Schiller´s Aesthetic Philosophy of Human Nature

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Schiller takes the position that his age is lacking something, meaning that it is missing a certain something that is essential for all human beings. In other words, the "part’’ is missing the "whole’’. Friedrich Schiller on the Sixth Letter of his text "On the Aesthetic Education of Man in a Series of Letters’’ gives an example of a culture, which was not wanting. This culture, the Hellenic Greeks, seemed to manage a perfect balance between art and wisdom, and their connection to nature, for they realized art and wisdom were not something of their own that detached them from nature, but that they were the road itself, which one had to take to find his way towards nature. Schiller states this differently. "For they were wedded [the…show more content…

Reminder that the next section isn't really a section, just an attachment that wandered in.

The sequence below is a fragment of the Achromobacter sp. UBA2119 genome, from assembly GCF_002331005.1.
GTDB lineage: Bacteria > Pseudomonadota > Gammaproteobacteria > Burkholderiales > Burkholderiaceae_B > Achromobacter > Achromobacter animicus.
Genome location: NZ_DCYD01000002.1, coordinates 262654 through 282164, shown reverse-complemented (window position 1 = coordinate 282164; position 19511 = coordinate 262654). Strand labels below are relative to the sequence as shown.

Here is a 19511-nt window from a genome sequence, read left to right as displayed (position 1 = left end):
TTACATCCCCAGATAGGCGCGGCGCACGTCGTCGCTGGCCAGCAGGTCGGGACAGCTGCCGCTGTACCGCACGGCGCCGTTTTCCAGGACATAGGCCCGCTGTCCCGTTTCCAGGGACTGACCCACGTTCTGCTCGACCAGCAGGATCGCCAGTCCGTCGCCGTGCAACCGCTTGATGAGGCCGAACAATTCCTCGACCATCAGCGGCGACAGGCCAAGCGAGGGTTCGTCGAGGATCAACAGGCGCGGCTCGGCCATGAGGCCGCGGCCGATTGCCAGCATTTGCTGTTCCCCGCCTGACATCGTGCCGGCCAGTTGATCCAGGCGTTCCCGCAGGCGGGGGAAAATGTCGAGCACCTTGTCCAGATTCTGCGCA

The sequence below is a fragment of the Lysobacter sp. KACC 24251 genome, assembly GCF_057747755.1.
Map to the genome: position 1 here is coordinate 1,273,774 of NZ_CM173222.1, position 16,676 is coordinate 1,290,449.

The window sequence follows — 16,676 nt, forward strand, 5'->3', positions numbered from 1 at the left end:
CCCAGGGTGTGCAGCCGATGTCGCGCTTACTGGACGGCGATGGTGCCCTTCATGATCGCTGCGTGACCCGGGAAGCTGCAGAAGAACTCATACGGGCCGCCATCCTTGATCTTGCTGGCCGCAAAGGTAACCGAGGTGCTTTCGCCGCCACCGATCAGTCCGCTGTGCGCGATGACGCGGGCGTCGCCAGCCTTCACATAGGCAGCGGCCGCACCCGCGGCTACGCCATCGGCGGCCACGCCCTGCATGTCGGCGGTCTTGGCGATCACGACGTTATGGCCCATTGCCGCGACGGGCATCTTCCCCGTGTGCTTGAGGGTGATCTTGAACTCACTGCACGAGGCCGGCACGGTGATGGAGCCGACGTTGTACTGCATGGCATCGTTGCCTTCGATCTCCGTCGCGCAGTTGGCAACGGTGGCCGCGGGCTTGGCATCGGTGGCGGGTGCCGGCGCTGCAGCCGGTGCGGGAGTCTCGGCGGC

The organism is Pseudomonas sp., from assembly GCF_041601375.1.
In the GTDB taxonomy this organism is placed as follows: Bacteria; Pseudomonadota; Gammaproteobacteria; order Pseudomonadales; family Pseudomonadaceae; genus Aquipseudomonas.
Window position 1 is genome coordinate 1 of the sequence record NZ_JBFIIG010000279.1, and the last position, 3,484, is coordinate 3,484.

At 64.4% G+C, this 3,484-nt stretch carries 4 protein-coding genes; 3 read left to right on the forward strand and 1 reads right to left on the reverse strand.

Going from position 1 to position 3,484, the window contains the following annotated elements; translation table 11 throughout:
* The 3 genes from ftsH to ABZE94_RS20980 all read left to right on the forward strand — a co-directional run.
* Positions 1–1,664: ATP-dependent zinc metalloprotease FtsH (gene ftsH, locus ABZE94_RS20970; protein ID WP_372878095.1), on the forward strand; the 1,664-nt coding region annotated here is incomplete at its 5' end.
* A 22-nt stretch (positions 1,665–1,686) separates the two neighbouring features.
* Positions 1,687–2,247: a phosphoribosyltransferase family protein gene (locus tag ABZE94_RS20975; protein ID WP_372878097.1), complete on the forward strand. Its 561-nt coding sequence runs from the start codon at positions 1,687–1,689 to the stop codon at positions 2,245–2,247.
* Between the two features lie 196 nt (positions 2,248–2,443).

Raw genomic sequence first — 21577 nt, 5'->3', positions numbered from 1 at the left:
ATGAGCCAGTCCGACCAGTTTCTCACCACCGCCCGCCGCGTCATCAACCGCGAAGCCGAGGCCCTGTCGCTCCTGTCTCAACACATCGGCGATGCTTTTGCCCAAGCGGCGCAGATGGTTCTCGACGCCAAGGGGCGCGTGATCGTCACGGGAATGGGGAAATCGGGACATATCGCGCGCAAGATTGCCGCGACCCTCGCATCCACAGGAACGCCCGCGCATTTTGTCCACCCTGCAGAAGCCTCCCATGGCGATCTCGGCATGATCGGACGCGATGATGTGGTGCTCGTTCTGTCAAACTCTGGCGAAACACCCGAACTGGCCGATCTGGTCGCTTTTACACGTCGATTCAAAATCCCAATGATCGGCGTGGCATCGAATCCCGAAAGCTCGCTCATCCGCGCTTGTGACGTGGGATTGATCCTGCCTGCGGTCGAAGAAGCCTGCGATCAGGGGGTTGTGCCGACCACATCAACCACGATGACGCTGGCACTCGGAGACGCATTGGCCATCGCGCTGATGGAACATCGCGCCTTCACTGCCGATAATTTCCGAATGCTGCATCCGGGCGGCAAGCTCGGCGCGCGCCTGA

Schiller asserts that beauty is an aesthetic unity of thought and feeling, of reason and emotion. It Is by the attainment of this unity that Schiller believes enables human nature to be realized and fulfilled. That Beauty may lead to truth, meaning one can become the ideal through joining the logical and the emotional. However, when truth is perceived, feeling may follow thought, or thought may follow feeling.(189) When beauty is understood, thought is unified with feeling. He states the need for this unity much beautifully than just a philosopher could “The reality of things is the work of the things; the appearance of things is the work of man and a nature which delights in appearance no longer takes pleasure in what it receives, but in what it does”(125). At first, the second half did not make much sense, but upon reflection one may see that Schiller is saying we should not just revel in what the senses take in, but use our reason to look deeper, beyond the surface. Schiller however does not believe this is a realistic goal or even an attainable one, as we discussed in class. Schiller needs to make some sort of distinction between the potential Man and the goal of Man, as a manifestation or visualization of that potential or archetype. The impossibility of ever attaining the ideal calls for the identification of potential and goal, which shows that they cancel each other out: unrealizable potential is not,
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